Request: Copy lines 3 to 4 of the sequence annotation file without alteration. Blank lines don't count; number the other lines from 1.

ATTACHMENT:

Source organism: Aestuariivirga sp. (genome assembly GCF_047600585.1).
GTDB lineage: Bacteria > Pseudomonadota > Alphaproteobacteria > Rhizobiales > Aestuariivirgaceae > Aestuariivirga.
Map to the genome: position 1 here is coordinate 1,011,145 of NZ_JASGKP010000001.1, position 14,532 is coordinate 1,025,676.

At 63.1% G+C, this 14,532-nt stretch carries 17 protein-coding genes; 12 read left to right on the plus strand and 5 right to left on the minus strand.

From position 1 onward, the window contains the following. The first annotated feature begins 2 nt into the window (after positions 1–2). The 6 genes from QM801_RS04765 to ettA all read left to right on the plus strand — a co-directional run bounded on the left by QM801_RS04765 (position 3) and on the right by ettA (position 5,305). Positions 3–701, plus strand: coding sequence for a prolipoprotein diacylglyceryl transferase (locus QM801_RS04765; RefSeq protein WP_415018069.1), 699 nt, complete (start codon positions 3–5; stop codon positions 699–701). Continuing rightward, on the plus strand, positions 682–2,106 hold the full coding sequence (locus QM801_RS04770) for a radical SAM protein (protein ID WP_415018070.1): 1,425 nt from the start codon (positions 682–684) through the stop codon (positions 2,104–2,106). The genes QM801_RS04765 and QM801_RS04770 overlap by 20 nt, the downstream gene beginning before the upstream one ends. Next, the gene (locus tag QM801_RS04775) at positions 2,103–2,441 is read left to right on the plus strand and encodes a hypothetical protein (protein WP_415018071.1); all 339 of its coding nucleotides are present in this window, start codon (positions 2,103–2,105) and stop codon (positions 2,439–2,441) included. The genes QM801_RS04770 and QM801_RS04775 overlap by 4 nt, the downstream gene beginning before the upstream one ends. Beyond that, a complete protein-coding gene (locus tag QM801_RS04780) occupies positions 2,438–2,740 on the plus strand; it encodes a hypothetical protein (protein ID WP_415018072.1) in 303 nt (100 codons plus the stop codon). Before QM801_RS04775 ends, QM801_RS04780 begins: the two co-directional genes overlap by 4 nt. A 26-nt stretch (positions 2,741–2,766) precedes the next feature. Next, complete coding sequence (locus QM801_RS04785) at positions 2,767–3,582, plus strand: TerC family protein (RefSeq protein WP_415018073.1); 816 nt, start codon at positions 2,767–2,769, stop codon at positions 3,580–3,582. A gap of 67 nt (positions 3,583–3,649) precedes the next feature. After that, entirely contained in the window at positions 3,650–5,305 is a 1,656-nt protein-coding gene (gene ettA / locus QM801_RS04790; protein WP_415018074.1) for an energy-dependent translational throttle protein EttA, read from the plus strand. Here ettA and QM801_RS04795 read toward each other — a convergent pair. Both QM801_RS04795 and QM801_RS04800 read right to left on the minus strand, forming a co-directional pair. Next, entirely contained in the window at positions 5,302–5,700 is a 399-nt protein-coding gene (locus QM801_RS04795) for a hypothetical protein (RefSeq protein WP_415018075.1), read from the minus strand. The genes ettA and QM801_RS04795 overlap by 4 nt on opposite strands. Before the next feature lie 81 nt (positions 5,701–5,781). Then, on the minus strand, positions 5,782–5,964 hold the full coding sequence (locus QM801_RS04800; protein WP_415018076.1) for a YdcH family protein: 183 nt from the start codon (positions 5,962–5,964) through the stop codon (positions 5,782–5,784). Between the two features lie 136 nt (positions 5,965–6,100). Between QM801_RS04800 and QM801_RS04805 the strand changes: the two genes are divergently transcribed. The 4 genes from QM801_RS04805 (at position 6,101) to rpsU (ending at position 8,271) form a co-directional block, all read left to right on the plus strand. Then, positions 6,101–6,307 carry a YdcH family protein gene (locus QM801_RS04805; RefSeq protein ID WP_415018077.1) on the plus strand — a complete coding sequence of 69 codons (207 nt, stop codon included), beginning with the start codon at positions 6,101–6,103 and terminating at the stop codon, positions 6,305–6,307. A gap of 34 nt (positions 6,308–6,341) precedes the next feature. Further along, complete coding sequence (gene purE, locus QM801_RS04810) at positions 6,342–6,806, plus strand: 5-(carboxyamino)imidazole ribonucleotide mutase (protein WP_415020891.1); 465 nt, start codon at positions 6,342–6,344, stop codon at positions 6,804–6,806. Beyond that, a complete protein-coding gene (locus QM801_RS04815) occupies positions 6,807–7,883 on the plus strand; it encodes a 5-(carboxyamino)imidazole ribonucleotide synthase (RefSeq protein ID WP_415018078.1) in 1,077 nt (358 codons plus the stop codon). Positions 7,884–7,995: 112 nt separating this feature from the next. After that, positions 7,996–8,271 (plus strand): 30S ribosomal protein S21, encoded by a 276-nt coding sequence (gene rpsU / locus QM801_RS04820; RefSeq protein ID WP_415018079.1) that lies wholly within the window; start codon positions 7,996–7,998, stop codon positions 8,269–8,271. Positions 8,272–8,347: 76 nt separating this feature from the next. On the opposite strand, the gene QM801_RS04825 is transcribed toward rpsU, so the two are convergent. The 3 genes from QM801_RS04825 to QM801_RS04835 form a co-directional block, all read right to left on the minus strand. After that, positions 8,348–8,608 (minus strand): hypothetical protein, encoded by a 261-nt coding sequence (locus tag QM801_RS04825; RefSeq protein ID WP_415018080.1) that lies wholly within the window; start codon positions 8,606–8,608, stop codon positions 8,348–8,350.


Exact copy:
Map to the genome: position 1 here is coordinate 1,011,145 of NZ_JASGKP010000001.1, position 14,532 is coordinate 1,025,676.

At 63.1% G+C, this 14,532-nt stretch carries 17 protein-coding genes; 12 read left to right on the plus strand and 5 right to left on the minus strand.